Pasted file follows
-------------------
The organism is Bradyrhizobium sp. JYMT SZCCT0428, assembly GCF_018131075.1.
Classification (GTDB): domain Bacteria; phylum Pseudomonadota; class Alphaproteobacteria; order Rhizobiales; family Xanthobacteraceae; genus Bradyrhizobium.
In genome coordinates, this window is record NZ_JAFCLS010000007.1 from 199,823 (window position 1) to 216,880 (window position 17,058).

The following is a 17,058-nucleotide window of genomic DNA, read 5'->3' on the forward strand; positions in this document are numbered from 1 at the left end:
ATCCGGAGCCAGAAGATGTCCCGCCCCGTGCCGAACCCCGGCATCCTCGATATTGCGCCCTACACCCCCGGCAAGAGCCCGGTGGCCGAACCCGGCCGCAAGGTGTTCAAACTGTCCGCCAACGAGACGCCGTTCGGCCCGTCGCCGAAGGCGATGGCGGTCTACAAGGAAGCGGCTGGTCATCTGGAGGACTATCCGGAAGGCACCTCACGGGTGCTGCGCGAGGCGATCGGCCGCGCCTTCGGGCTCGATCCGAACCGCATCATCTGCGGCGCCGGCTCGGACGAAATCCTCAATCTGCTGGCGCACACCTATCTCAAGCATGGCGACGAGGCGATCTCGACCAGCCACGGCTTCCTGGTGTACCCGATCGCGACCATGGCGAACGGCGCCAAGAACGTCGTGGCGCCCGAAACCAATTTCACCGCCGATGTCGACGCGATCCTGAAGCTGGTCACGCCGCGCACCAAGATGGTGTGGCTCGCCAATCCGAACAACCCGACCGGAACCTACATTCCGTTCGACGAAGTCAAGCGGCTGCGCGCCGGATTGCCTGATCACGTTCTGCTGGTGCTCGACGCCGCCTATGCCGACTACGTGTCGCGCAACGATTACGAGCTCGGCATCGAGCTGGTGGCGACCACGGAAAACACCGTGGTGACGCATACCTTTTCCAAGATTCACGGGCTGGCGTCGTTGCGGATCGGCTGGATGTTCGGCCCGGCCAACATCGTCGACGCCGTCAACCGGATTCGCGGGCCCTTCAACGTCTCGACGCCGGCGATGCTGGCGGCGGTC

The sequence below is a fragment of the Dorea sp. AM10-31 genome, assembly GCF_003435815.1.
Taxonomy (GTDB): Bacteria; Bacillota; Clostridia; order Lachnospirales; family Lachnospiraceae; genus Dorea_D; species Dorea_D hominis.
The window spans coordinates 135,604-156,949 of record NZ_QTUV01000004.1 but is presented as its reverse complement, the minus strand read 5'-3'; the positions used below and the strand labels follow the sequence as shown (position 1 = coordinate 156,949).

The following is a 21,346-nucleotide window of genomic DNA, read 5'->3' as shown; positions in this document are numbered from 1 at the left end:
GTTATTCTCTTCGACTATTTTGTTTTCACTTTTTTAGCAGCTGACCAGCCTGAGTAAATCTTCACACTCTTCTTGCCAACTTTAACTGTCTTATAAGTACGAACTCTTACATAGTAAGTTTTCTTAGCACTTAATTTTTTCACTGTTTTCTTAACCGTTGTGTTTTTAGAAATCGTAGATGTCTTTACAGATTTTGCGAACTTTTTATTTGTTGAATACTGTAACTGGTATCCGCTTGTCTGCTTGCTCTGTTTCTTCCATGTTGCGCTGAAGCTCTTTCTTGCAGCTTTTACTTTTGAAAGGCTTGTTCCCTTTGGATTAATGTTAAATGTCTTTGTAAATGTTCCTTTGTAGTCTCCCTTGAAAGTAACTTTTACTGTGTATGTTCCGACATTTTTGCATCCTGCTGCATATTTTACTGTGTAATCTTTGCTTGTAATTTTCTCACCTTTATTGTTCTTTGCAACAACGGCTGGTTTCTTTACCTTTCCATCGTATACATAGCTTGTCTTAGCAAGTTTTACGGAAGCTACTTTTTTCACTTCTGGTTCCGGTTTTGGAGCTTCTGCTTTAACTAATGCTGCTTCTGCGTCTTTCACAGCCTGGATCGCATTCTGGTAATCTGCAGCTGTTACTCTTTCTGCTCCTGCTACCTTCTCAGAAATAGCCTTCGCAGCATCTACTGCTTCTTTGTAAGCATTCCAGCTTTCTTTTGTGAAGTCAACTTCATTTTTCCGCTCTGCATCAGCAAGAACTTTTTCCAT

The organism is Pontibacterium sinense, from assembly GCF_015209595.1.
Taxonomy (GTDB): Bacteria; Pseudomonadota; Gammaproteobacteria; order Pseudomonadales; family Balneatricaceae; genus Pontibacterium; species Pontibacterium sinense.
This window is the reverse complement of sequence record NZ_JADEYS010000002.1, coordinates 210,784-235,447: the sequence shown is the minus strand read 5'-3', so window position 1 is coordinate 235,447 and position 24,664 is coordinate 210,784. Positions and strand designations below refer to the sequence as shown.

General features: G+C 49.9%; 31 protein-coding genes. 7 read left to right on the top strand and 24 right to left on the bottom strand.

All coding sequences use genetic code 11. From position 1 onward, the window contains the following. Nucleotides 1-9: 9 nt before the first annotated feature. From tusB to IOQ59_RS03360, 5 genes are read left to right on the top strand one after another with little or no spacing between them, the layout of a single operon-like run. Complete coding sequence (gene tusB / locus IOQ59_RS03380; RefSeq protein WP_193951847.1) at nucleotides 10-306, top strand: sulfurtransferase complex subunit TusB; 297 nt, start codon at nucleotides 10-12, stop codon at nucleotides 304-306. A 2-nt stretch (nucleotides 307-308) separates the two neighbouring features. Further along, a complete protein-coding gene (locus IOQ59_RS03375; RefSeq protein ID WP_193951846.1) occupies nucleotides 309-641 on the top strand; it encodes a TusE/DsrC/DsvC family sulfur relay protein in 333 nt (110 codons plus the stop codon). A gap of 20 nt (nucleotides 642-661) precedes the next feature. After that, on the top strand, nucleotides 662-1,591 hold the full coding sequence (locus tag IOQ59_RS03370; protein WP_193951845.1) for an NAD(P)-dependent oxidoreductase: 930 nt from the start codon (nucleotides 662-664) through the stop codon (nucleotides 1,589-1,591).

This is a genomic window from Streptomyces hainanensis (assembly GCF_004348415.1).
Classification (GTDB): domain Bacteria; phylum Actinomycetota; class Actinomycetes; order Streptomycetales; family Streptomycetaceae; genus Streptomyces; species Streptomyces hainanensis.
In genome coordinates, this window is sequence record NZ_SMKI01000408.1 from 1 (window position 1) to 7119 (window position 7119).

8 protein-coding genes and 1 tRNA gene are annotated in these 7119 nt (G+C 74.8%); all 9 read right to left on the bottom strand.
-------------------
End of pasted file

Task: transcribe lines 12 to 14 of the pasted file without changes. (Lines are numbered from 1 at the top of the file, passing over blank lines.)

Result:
Taxonomy (GTDB): Bacteria; Pseudomonadota; Gammaproteobacteria; order Pseudomonadales; family Balneatricaceae; genus Pontibacterium; species Pontibacterium sinense.
This window is the reverse complement of sequence record NZ_JADEYS010000002.1, coordinates 210,784-235,447: the sequence shown is the minus strand read 5'-3', so window position 1 is coordinate 235,447 and position 24,664 is coordinate 210,784. Positions and strand designations below refer to the sequence as shown.

General features: G+C 49.9%; 31 protein-coding genes. 7 read left to right on the top strand and 24 right to left on the bottom strand.